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wine competition



December 27, 2010

Getting to the Heart of Wine
Story and Photos by Seanan Forbes

If you want to find amazing American wines – wines that your competitors don’t have and your patrons will order again and again – then look no further than Kansas City. That’s the location of the Jefferson Cup Invitational. This competition is unique; its founder, Doug Frost, purposefully creates a platform where every American wine-producing region has equal chance to shine. That means you’ll see bottles – exceptional ones, if they’re nominees or winners – you won’t encounter anywhere else.

“Invitational”: the invitations come from Frost, one of three people on the planet to hold both Master of Wine and Master Sommelier. He chooses wines that have proven their excellence. If he hasn’t tasted the specific wines, then he’s had previous vintages. “Importantly,” he says, “it’s about a more level playing field for non-California wines . . . I’m trying to provide a place for Iowa (for instance) to compete fairly against California” or New York or Washington . . . Some years, the winners are surprising.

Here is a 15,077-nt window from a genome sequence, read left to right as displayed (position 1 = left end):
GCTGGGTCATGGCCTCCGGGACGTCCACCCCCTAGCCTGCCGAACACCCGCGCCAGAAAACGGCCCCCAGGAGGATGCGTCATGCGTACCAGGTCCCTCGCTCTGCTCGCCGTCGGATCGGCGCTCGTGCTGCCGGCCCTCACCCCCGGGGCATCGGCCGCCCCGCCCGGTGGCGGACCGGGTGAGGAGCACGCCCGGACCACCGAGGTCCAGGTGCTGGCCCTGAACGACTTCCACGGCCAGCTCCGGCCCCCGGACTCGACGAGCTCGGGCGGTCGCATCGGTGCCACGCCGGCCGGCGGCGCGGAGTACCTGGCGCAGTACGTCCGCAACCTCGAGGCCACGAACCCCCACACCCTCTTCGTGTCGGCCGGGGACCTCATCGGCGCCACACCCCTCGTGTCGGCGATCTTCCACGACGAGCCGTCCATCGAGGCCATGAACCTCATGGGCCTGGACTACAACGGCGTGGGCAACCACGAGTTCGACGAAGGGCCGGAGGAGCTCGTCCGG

For the wine industry, having different regions induces improvement across the country – and, Frost notes, “also points out the ones that are really good.”

Frost chooses not only the wines, but also chooses the judges, who are probably more reflective of your guests than those at any other competition. The Jefferson Cup’s judges have been half-female, Frost says, “[For] at least the eight years. I think that’s crucial. I get frustrated by all the wine the competitions where the median age is 65 and there are three women and 34 men . . . It doesn’t make any sense.” This year’s judges included Wayne Belding (a Colorado wine merchant, past chairman of the Court of Master Sommeliers, Laura dePasquale (a Master Sommelier), Continue Reading…